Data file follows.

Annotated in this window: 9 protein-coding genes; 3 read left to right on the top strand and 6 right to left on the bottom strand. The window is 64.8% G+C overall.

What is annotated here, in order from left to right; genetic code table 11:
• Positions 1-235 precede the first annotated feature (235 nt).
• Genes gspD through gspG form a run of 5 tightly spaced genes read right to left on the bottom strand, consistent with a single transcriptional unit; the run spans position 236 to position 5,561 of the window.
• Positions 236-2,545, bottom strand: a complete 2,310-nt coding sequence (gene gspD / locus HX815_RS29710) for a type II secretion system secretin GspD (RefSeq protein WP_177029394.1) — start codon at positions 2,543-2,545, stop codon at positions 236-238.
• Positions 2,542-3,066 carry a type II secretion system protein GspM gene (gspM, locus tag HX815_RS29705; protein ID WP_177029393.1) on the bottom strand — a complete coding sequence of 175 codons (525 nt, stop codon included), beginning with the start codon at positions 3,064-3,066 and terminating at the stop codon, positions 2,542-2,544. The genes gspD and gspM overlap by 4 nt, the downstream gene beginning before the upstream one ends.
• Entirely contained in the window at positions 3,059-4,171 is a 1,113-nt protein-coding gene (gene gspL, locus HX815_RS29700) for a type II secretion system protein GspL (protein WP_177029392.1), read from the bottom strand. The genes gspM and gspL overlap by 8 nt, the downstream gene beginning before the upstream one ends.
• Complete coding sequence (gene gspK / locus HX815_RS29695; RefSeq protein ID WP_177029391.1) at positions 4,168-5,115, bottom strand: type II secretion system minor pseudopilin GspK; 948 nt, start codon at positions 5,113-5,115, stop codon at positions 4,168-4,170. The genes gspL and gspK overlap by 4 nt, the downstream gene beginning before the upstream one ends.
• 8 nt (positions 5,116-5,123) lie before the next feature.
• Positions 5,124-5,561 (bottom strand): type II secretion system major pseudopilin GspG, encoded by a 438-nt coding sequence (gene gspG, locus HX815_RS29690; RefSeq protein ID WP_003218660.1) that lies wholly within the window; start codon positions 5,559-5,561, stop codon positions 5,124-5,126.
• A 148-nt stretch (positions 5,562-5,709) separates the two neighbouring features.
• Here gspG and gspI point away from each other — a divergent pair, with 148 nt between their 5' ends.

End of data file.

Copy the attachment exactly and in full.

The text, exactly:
Annotated in this window: 9 protein-coding genes; 3 read left to right on the top strand and 6 right to left on the bottom strand. The window is 64.8% G+C overall.

What is annotated here, in order from left to right; genetic code table 11:
• Positions 1-235 precede the first annotated feature (235 nt).
• Genes gspD through gspG form a run of 5 tightly spaced genes read right to left on the bottom strand, consistent with a single transcriptional unit; the run spans position 236 to position 5,561 of the window.
• Positions 236-2,545, bottom strand: a complete 2,310-nt coding sequence (gene gspD / locus HX815_RS29710) for a type II secretion system secretin GspD (RefSeq protein WP_177029394.1) — start codon at positions 2,543-2,545, stop codon at positions 236-238.
• Positions 2,542-3,066 carry a type II secretion system protein GspM gene (gspM, locus tag HX815_RS29705; protein ID WP_177029393.1) on the bottom strand — a complete coding sequence of 175 codons (525 nt, stop codon included), beginning with the start codon at positions 3,064-3,066 and terminating at the stop codon, positions 2,542-2,544. The genes gspD and gspM overlap by 4 nt, the downstream gene beginning before the upstream one ends.
• Entirely contained in the window at positions 3,059-4,171 is a 1,113-nt protein-coding gene (gene gspL, locus HX815_RS29700) for a type II secretion system protein GspL (protein WP_177029392.1), read from the bottom strand. The genes gspM and gspL overlap by 8 nt, the downstream gene beginning before the upstream one ends.
• Complete coding sequence (gene gspK / locus HX815_RS29695; RefSeq protein ID WP_177029391.1) at positions 4,168-5,115, bottom strand: type II secretion system minor pseudopilin GspK; 948 nt, start codon at positions 5,113-5,115, stop codon at positions 4,168-4,170. The genes gspL and gspK overlap by 4 nt, the downstream gene beginning before the upstream one ends.
• 8 nt (positions 5,116-5,123) lie before the next feature.
• Positions 5,124-5,561 (bottom strand): type II secretion system major pseudopilin GspG, encoded by a 438-nt coding sequence (gene gspG, locus HX815_RS29690; RefSeq protein ID WP_003218660.1) that lies wholly within the window; start codon positions 5,559-5,561, stop codon positions 5,124-5,126.
• A 148-nt stretch (positions 5,562-5,709) separates the two neighbouring features.
• Here gspG and gspI point away from each other — a divergent pair, with 148 nt between their 5' ends.